If you can't spend enough to get a camera with a bigger sensor...you can still try to maximize you image quality. Like I said...using a tripod will often allow you to keep the ISO at it's lowest. This won't work for moving subjects, as you will need longer shutter speeds...but for scenic stuff...it should really help. You don't even need to haul around a big tripod. I carry a pocket sized tripod when I don't want to take a bigger one. There is even a cool product that is a bean bag with a tripod screw on top...all you need to do is support the camera...and keep the ISO set to 100 (or whatever is low).
     
  5. ANDS!

    ANDS! No longer a newbie, moving up!

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    Ahh - so basically:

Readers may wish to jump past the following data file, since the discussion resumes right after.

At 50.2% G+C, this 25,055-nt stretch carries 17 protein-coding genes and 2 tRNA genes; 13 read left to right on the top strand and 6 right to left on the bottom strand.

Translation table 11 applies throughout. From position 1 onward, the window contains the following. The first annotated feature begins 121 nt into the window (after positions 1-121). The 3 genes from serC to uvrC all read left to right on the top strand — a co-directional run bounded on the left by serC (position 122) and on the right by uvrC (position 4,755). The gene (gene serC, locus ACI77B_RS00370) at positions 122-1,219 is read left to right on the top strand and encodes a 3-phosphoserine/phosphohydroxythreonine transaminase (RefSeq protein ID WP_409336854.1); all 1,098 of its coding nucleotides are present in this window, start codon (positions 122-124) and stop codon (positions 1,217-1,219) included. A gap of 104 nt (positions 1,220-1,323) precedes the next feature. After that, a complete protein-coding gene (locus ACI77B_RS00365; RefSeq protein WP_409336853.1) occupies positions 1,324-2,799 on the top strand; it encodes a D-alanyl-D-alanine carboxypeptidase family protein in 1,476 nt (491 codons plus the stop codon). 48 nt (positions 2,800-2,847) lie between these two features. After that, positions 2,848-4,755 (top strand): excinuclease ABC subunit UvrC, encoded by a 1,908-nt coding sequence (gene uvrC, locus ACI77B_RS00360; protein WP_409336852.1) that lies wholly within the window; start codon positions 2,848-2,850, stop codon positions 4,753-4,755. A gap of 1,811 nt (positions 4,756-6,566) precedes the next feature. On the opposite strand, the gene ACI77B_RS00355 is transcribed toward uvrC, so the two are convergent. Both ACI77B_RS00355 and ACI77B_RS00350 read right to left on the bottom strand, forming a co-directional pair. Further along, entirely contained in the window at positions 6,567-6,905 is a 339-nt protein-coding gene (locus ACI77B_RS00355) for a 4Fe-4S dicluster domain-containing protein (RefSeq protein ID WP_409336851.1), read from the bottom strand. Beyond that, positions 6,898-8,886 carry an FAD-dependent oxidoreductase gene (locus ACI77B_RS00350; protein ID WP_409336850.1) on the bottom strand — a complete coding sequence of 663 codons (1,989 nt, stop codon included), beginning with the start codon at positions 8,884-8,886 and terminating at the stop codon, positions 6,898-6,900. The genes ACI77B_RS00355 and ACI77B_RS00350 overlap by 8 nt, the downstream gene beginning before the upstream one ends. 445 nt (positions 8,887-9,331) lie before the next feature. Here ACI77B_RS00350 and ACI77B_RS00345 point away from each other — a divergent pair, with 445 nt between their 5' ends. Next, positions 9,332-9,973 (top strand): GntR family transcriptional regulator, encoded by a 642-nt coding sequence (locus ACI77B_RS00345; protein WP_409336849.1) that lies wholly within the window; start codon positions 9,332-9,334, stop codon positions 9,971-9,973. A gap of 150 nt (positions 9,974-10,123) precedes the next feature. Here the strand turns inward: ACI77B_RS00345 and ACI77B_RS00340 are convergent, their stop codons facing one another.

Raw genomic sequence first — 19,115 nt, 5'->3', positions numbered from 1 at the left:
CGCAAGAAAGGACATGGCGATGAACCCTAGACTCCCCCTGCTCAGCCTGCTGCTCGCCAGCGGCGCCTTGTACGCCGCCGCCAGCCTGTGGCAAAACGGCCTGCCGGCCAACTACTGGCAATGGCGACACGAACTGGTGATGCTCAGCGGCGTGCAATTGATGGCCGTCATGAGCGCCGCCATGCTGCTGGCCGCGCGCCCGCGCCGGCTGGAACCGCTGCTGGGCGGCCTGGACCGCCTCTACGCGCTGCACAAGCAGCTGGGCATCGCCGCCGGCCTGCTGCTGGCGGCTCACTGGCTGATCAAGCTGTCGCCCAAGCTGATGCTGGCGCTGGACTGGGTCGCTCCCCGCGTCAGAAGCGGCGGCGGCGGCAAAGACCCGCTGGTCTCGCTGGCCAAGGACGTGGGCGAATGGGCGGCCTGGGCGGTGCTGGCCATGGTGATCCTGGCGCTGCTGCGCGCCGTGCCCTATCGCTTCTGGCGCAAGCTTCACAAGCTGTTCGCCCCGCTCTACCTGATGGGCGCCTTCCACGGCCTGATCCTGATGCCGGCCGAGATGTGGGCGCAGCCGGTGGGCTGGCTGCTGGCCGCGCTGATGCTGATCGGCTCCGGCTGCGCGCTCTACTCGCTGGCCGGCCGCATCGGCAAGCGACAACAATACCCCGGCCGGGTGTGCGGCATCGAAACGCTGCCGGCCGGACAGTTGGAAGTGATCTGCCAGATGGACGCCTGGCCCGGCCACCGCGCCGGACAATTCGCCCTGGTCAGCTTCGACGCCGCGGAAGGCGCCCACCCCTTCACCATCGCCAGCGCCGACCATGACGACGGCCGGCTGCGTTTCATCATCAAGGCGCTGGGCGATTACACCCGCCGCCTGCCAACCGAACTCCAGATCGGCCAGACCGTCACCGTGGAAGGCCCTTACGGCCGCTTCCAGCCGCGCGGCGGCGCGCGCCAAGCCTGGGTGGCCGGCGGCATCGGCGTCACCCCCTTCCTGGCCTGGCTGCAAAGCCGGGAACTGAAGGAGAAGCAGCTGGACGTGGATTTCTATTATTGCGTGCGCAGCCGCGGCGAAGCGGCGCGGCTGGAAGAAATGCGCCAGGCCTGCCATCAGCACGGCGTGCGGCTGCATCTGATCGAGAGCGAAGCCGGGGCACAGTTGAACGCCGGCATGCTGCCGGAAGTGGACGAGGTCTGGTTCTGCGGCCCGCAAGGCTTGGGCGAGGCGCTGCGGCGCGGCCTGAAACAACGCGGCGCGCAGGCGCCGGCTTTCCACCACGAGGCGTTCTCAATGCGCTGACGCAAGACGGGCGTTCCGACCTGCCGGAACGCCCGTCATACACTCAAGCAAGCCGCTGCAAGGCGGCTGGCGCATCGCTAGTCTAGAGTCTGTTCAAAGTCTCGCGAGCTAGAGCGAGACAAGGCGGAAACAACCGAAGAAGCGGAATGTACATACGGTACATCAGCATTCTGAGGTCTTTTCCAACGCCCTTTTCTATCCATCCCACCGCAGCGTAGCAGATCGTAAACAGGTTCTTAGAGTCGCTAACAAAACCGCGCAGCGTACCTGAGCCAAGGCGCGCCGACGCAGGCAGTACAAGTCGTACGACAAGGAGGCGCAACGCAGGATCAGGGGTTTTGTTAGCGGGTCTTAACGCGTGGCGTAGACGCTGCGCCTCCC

"Get a tripod and Stick with what ya got, until you can get a dSLR camera"? -

    Or will even dSLR's have this kinda of grain no matter what?

    As an aside, even though I know where its at, its less bothersome to me when I resize the pictures down for some reason.

    Thanks for taking the time to disambiguify some of this stuff.
     
  6. Big Mike

    Big Mike I am Big, I am Mike Staff Member Supporting Member

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    Well, the best digital cameras have very little noise at low ISO settings. Almost unperceivable...but if you look, you could probably find some.

    For the most part, a DSLR will show much less noise than a digi-cam. Like I said...ISO 400 on your A70 is probably worse than ISO 800 or 1600 on a camera like the 30D.
     
  7. ANDS!

    ANDS! No longer a newbie, moving up!

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    Ok this is what I came up with using some of your suggestions:

    [​IMG]
     
  8. Big Mike

    Big Mike I am Big, I am Mike Staff Member Supporting Member

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    Looks good to me.